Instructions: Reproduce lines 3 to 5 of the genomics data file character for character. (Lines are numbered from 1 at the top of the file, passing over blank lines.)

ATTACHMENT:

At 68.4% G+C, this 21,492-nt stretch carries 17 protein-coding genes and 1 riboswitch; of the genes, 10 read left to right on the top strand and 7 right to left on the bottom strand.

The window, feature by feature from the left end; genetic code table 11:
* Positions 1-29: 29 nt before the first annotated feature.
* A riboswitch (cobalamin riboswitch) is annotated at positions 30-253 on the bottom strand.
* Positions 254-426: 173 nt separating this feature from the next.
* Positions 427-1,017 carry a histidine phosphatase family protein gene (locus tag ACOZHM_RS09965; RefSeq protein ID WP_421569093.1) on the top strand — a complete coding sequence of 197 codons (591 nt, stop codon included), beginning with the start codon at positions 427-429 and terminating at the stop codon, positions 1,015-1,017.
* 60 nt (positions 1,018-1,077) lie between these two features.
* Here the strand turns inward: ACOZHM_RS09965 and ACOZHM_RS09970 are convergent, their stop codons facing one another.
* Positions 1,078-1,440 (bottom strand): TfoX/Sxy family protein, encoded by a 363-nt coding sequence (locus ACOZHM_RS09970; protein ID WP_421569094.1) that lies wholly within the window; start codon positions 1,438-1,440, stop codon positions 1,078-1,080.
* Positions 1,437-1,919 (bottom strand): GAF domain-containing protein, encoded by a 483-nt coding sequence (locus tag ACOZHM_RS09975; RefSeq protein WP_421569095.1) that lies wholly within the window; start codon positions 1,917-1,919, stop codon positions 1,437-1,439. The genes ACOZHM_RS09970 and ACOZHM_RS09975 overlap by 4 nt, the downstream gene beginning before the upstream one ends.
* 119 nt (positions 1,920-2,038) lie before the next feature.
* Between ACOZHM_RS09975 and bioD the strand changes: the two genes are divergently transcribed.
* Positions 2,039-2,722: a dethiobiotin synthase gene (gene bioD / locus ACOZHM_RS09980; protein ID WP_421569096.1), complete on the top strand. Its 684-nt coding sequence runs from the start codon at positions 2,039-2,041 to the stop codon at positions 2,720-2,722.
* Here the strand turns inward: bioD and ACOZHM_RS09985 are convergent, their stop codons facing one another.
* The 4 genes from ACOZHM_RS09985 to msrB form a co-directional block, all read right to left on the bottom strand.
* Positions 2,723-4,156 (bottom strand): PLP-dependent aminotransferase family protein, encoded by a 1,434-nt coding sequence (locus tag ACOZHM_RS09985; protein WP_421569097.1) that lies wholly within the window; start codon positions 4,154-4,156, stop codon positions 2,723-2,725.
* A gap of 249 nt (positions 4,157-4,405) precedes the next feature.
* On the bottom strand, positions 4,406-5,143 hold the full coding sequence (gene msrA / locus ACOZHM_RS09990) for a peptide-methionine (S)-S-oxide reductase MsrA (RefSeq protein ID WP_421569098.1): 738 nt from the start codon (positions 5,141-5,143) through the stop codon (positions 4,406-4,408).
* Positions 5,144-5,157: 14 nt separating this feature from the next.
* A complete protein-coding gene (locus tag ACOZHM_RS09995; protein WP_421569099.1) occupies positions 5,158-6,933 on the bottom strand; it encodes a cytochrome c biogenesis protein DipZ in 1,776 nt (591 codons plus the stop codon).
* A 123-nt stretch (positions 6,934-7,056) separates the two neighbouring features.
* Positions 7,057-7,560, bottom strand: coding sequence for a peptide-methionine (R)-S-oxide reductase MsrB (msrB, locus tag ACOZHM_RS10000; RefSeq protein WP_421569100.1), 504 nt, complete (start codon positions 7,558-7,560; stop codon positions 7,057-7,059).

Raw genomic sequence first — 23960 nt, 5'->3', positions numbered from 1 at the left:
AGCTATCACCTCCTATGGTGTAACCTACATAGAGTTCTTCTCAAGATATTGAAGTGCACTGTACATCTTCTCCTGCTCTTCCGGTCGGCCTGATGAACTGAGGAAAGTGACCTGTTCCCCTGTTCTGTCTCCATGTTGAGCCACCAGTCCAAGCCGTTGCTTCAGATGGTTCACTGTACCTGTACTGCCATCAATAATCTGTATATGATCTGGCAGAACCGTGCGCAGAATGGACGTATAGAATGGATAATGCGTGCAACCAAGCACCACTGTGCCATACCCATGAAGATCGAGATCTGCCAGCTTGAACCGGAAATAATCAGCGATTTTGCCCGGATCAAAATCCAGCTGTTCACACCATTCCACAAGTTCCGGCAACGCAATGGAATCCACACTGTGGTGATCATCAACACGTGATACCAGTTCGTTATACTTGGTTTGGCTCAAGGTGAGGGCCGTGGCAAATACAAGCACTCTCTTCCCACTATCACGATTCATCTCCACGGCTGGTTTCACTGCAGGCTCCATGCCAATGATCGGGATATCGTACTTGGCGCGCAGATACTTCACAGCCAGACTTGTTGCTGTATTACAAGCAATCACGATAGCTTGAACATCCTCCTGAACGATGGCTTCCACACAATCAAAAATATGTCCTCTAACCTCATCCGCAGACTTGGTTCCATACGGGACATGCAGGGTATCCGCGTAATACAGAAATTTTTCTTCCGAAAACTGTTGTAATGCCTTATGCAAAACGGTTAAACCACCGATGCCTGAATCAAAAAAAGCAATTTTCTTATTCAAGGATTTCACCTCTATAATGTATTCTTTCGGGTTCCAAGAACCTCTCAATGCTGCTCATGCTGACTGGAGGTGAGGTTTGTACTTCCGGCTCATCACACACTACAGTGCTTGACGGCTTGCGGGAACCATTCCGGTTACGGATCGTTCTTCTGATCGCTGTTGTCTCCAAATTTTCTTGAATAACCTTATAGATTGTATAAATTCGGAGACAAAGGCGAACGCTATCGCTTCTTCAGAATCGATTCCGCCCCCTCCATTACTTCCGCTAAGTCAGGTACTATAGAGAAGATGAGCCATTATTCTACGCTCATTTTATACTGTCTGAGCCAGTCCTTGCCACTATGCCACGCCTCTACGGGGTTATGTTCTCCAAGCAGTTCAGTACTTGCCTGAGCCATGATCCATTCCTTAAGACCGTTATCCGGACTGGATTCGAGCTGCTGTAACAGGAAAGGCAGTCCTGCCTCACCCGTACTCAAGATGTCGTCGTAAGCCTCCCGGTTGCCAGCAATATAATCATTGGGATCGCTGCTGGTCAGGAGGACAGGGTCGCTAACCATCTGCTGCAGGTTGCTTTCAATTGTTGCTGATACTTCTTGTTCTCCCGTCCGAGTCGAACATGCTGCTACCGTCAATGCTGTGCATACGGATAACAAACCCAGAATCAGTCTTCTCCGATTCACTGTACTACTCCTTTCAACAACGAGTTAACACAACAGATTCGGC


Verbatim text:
* Positions 1-29: 29 nt before the first annotated feature.
* A riboswitch (cobalamin riboswitch) is annotated at positions 30-253 on the bottom strand.
* Positions 254-426: 173 nt separating this feature from the next.